The Legend of the Ghost Shark
New Century House, Manchester (24:7 Theatre Festival)
From 21 July 2012 to 27 July 2012
Review by David Chadderton
Billed as "a surreal comedy", Anthony Morgan's play is about a writer, Jason, who has promised to write an article on fish for magazine editor Jacqueline and also a story for the sinister Lucien by midnight—or there will be dire consequences—but he prefers to continue to write what he refers to as his "legend", narrated by the character Wendy who appears alive in the room.
His long-suffering wife Catherine, a doctor, tries to keep everything together, but two policemen, Conway and Morello, threaten to bring the whole house of cards crashing down.
There are a few warning bells ringing before we start on the play. Firstly, there are a few good examples of writers writing about writing, but they are greatly outnumbered by bad, self-indulgent examples. Secondly, the writer's note in the programme appears to be trying to justify, perhaps even make excuses for, his approach to writing the play. Finally, there's the use of that word "surreal", which rarely has anything to do with the surrealistic school of art and is more often used to justify stringing together random events without much artistry.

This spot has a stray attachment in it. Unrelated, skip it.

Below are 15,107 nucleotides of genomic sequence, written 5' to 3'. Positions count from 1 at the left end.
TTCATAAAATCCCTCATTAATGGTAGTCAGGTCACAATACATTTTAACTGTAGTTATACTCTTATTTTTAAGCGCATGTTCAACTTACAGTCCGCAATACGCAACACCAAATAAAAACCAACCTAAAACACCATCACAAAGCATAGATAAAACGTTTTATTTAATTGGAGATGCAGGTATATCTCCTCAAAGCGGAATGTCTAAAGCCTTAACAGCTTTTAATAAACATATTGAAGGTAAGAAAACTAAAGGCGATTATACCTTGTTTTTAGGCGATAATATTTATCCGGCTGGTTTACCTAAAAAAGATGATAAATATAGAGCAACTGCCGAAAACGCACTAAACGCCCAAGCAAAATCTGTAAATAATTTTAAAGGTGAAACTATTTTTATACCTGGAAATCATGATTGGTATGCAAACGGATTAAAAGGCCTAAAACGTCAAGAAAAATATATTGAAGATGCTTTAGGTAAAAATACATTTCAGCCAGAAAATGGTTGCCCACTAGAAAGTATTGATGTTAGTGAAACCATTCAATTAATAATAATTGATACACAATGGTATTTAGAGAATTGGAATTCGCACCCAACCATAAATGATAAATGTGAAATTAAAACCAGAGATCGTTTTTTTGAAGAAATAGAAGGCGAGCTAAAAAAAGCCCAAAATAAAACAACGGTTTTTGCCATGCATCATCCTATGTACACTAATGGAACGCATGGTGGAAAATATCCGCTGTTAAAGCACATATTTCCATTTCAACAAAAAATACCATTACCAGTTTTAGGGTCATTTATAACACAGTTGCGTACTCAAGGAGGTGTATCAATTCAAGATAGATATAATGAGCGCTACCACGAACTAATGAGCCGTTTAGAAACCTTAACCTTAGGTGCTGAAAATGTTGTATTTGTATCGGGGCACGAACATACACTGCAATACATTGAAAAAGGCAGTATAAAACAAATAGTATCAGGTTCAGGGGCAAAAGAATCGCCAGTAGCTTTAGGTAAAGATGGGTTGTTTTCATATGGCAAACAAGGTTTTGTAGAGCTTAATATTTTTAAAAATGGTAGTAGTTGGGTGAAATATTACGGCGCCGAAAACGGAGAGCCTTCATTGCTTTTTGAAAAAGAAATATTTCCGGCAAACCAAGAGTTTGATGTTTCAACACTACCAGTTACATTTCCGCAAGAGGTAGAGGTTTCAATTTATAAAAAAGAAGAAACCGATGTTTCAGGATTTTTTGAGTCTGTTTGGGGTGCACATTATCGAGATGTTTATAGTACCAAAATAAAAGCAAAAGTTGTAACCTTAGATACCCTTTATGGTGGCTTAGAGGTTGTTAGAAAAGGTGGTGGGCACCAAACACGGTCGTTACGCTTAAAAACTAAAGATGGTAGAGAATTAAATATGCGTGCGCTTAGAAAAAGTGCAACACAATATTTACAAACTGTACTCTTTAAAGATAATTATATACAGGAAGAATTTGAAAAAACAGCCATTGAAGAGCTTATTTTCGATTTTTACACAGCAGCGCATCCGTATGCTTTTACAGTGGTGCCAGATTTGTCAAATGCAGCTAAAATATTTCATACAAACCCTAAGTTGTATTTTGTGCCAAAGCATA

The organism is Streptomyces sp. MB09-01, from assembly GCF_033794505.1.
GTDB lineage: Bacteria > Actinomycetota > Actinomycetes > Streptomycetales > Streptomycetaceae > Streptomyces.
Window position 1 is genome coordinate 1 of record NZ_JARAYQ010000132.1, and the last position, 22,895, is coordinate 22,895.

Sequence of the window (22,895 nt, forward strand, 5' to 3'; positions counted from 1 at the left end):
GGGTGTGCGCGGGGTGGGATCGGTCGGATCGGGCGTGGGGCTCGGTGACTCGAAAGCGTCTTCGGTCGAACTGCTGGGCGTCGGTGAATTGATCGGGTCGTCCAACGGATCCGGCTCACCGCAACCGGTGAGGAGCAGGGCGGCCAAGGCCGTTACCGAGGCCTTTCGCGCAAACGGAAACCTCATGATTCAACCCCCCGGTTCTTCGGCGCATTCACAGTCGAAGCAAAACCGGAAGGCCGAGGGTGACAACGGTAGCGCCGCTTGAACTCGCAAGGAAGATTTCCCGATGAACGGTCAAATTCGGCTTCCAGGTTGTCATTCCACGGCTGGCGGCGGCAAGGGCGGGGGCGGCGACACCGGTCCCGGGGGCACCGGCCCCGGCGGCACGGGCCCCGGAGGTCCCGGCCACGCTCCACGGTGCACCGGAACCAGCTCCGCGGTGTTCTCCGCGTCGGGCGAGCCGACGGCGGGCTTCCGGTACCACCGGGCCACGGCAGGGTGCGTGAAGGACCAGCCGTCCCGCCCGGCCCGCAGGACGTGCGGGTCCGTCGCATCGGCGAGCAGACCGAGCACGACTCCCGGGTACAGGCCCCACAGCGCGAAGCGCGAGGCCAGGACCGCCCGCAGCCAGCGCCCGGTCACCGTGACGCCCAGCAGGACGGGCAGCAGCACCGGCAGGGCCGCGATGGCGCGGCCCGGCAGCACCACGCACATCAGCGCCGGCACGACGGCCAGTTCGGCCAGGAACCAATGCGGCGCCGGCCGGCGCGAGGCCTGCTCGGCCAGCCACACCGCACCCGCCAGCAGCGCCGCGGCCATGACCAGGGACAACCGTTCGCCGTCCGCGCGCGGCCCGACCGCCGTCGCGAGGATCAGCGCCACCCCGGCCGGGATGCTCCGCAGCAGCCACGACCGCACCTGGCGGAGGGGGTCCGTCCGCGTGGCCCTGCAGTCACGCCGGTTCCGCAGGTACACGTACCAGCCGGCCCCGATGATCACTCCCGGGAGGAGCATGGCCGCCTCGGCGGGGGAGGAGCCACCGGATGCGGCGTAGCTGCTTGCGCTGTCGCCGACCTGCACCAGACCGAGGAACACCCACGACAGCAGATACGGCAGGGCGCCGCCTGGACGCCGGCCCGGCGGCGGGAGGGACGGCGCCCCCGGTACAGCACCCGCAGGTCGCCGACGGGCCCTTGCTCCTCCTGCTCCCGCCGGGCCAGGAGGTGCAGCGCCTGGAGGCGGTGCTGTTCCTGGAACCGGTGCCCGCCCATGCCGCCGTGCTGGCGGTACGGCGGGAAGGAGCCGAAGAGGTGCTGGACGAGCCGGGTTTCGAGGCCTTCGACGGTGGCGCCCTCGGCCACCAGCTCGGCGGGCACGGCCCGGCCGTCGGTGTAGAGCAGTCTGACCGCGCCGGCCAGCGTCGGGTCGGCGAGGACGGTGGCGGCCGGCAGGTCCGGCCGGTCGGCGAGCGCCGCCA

The warnings turn out to be justified. The plot is certainly non-naturalistic but is not surreal—in fact within its own world, this simplistic and banal storyline is told in a very conventional way. Some of the characters are inexplicably American and speak entirely in clichés from American films, performed with some appalling accents. But worst of all, not only is this "surreal comedy" not surreal, it isn't remotely funny, which makes this a rather tedious hour to sit through.
Christopher Bett is fairly likeable as Jason, Iona Thonger comes across well as Wendy, Victoria Brazier is particularly good as wife Catherine and James Nickerson certainly gives the character of Lucien his all, but the shouty Americans—Alison Darling as Jacqueline, Tony de Angelis as Conway and James Kerr as Morello—quickly outstay their welcome.